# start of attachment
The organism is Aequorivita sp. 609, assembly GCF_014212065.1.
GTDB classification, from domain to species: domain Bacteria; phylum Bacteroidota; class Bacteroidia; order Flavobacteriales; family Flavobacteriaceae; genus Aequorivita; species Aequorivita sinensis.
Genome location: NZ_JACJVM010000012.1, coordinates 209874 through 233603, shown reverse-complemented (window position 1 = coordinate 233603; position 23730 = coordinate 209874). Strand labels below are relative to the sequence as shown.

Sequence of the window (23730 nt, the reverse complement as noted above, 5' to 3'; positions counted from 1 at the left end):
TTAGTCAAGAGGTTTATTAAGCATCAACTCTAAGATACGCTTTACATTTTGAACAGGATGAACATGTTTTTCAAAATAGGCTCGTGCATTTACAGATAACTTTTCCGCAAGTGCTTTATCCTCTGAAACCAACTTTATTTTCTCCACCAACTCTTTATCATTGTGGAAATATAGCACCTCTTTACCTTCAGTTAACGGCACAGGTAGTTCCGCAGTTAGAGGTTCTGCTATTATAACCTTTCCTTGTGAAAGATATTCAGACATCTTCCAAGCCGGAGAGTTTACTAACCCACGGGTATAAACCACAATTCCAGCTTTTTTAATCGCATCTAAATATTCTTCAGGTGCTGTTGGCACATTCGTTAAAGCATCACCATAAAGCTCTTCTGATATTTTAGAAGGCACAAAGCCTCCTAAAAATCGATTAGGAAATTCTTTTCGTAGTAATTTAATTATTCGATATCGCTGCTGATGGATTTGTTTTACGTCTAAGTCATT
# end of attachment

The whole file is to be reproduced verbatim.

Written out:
The organism is Aequorivita sp. 609, assembly GCF_014212065.1.
GTDB classification, from domain to species: domain Bacteria; phylum Bacteroidota; class Bacteroidia; order Flavobacteriales; family Flavobacteriaceae; genus Aequorivita; species Aequorivita sinensis.
Genome location: NZ_JACJVM010000012.1, coordinates 209874 through 233603, shown reverse-complemented (window position 1 = coordinate 233603; position 23730 = coordinate 209874). Strand labels below are relative to the sequence as shown.

Sequence of the window (23730 nt, the reverse complement as noted above, 5' to 3'; positions counted from 1 at the left end):
TTAGTCAAGAGGTTTATTAAGCATCAACTCTAAGATACGCTTTACATTTTGAACAGGATGAACATGTTTTTCAAAATAGGCTCGTGCATTTACAGATAACTTTTCCGCAAGTGCTTTATCCTCTGAAACCAACTTTATTTTCTCCACCAACTCTTTATCATTGTGGAAATATAGCACCTCTTTACCTTCAGTTAACGGCACAGGTAGTTCCGCAGTTAGAGGTTCTGCTATTATAACCTTTCCTTGTGAAAGATATTCAGACATCTTCCAAGCCGGAGAGTTTACTAACCCACGGGTATAAACCACAATTCCAGCTTTTTTAATCGCATCTAAATATTCTTCAGGTGCTGTTGGCACATTCGTTAAAGCATCACCATAAAGCTCTTCTGATATTTTAGAAGGCACAAAGCCTCCTAAAAATCGATTAGGAAATTCTTTTCGTAGTAATTTAATTATTCGATATCGCTGCTGATGGATTTGTTTTACGTCTAAGTCATT